I ate many other things (egg sandwiches, rice and beans, mashed potatoes, fruit, cookies, grilled cheese etc.) but, the donuts and root beer always put pep in my step. Coffee to was something I drank a lot of as well. Coffee is always good from about midnight to 5:30AM. A tough time to run when the course has fewer people on it.
My second sleep break was 30 miles later at 161 and I was down for 1:48:23. Legs up, eyes shut. When I awoke a bee was in my tent and between Bill and I we captured it and set it free to the outside world. Serge was back on the course by now. I saw him walking his dog on the course earlier in the day. He must have worked through his issues and he started picking off other runners behind me. Daniel Gallo, John Fegyversei and Johnny Hallneby. All were ahead of Serge and he was coming for all of us.
By 12:30AM, my wife Sue and my step-daughters had gotten to the camp site. The girls watched me run and Sue ran a few laps with me over night before the three of them went to sleep. Sue was doing the marathon at 9AM and needed her rest.
After another night of quality running, the end of Day 2 was almost here. I had picked up the pace a bit telling Bill that I wanted to crack 200 miles again in 48 hours. Something not achieved by a lot of people. I came across the 200 mile point in 46:48:54 a new 200 mile PR. With time left in Day 2 I wanted to achieve my next goal which was to PR for 48 hours. Mike Dobies had been talking to Bill over the internet and said I should push that number higher and not just settle for breaking the 202 miles I ran back on the course in 2013.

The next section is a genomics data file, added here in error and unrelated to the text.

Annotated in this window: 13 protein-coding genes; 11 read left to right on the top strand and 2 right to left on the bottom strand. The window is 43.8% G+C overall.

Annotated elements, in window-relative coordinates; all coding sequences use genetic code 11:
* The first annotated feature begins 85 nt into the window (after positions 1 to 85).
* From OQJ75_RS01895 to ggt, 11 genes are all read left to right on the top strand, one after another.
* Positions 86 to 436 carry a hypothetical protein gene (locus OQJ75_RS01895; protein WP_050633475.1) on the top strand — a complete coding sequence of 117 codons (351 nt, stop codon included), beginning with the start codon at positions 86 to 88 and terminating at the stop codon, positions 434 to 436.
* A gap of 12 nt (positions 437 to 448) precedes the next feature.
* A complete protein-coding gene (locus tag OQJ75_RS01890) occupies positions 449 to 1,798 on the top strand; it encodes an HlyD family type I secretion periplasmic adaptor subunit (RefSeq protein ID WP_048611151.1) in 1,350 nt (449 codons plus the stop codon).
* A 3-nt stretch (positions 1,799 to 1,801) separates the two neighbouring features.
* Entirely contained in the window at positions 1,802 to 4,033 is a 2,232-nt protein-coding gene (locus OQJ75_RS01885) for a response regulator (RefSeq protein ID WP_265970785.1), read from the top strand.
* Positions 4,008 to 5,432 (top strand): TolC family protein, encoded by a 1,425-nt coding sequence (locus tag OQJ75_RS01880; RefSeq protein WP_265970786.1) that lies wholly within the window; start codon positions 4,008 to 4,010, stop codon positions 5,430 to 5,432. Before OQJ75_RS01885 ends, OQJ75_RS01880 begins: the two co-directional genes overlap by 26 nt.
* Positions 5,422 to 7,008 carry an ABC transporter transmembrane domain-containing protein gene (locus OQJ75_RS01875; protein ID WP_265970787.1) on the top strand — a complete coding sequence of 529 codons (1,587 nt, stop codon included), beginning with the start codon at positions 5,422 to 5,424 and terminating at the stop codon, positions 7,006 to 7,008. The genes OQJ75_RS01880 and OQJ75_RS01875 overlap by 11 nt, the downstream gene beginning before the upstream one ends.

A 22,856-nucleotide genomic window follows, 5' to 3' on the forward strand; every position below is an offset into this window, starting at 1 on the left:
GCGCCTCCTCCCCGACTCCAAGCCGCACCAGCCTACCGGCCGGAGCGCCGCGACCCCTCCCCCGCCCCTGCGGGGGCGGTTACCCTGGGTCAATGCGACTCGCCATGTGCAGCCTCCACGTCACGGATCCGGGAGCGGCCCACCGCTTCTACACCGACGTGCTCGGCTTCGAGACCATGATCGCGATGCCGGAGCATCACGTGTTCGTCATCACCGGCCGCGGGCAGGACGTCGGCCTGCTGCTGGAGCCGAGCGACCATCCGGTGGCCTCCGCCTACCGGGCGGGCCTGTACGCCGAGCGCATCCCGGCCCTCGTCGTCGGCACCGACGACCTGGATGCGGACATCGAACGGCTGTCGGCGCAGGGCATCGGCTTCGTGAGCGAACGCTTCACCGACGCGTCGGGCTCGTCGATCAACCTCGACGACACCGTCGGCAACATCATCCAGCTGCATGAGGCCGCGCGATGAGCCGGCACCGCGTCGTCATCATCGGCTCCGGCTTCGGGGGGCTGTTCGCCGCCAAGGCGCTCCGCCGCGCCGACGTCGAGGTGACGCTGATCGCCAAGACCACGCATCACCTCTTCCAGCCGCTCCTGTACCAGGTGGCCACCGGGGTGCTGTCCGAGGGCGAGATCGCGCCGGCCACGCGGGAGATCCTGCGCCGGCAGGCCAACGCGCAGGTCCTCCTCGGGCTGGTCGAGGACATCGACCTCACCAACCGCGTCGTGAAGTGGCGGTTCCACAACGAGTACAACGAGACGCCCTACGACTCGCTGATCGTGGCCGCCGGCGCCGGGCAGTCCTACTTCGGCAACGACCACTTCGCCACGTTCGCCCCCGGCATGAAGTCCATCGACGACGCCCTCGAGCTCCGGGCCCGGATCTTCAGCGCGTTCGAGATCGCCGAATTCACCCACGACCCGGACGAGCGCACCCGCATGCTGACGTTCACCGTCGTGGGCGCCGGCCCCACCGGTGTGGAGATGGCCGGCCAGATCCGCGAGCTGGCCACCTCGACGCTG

|Bill Schultz: Crew Chief|
I ran controlled and upped the pace considerably. Once I past my old mark I felt a good sense of relief. I ran past 205 miles. That was as far as Liz Bauer ran on this course. It was also the number I was shooting for in my first 48 hour 2 years prior. Banging out 1 more hard mile in 8:53 gave me a total of 207 miles at the end of Day 2 and a 90 mile second Day. At 208 miles it was time for my 3rd sleep break (1:00:23) and the start of Day 3.
Day 3: Completing the Mission
Day 3 weather was hot. The sun kept going in and out cloud cover. It was difficult to decide what to wear. I ended up wearing the sun hat and my white desert dirt with my sun glasses and lots of sun screen. Regulating body temperature during the day was tough. I’m not a heat runner, Dan Gallo was. He kept telling me how he loves the heat and I kept telling him how I like it cold. We joked about it during much of the race. By this time I had incorporated a 3rd walking break along part of the back stretch of the course to aid in recovery. Fortunately I can walk fast.
Bill was getting tired and needed a break. Lou D’Onofrio arrived around 9:30AM to aid in crewing duties while Bill rested. Lou would check on me while he was doing laps of the fair ground. He would bringing me a filled water bottles along certain parts of the course, plus bring me food, coffee or whatever else was needed.
|Crossing at 200 miles.|
My last sleep break was around 4PM. It would be my last sleep break before the final push. The break lasted 1:57:51. Sue had helped me by rubbing my feet and legs which were sore from the hard surface of the pavement. A huge help to get some relief from the constant pounding. My feet were doing really well. No blisters and I only taped the bottoms of my feet to help keep the skin from shifting to much.